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Total Protein

Total Protein

Alternate Names

  • serum total protein


A total protein test measures the total amount of protein in the blood. There are two major types of proteins in the blood: albumin and globulin. A change in the level of either type of protein may cause an abnormal total protein value.

Who is a candidate for the test?

Total protein may be measured for many different reasons. For example, a healthcare professional may measure total protein if he or she suspects or finds:
  • abnormal swelling in the body
  • certain types of blood cancer
  • kidney disease
  • liver disease
  • nutritional problems, including malnutrition

How is the test performed?

To measure total protein in the bloodstream, a blood sample is needed. Blood is usually taken from a vein on the forearm or hand. First, the skin over the vein is cleaned with an antiseptic. Next, a strong rubber tube, or tourniquet, is wrapped around the upper arm. This enlarges the veins in the lower arm by restricting blood flow through them. A fine needle is gently inserted into a vein, and the tourniquet is removed. Blood flows from the vein through the needle and is collected in a syringe or vial. The blood is then sent to the laboratory for testing. After the needle is withdrawn, the puncture site is covered for a short time to prevent bleeding.

What is involved in preparation for the test?

Specific instructions are available from a healthcare professional. Generally, no preparation is required.

What do the test results mean?

Normally, protein levels in the blood serum range from around 6.0 to 8.3 grams per deciliter. These values are different in younger children.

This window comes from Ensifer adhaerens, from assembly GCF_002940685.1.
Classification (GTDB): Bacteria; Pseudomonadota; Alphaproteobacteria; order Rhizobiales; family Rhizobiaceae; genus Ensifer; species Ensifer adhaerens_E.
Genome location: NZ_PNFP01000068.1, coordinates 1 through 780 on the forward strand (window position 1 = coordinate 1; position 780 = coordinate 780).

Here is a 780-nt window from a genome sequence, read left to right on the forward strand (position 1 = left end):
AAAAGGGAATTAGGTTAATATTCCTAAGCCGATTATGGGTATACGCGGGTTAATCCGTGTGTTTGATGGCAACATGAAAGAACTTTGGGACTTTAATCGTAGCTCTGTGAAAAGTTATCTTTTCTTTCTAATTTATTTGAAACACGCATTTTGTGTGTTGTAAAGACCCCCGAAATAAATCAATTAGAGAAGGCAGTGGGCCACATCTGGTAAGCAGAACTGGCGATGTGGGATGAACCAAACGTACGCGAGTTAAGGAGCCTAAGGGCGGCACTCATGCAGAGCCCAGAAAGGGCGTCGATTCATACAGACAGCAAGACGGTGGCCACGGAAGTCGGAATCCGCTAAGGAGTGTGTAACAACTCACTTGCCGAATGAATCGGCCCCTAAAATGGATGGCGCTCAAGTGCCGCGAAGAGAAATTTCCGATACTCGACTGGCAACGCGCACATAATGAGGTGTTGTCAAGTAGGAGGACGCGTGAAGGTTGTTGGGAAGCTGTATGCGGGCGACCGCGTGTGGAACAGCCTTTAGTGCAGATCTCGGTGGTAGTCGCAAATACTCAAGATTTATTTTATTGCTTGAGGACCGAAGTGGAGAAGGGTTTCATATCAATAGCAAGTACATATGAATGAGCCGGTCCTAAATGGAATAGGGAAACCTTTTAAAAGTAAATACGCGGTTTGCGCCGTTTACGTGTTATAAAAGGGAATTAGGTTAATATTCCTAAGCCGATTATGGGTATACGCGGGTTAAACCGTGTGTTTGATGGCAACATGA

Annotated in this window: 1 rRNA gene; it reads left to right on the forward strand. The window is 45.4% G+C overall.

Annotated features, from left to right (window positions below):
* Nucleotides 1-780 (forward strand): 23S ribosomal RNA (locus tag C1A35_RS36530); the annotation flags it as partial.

High total protein levels may result from:
  • arthritis
  • chronic infections
  • dehydration
  • Hodgkin's lymphoma, a cancer of the lymph nodes, spleen, and bone marrow
  • leukemia, a cancer of the blood and bone marrow
  • vomiting and diarrhea
Low total protein levels may be due to:
  • blood loss
  • cirrhosis and other liver diseases
  • congestive heart failure, a condition in which the heart fails to pump enough blood
  • eclampsia, a serious condition causing high blood pressure in pregnant women
  • kidney disease
  • leukemia, a cancer of the blood and bone marrow
  • malabsorption, inadequate absorption of nutrients from the intestines
  • malnutrition
  • severe burns
  • poisoning
  • prolonged, severe illness
  • shock, a condition resulting in lowered blood flow to vital organs
  • uncontrolled diabetes
The individual laboratory results for albumin and globulin are helpful in interpreting an abnormal total protein level.


Sobel, D., MD&Ferguson, T., MD (1985). The People's Book of Medical Tests. New York: Summit Books.

The American Dietetic Association Practice Group: The Consultant Dietitians in Health Care Facilities-Professional Development Committee. (1994). Pocket Resource for Nutrition Assessment.

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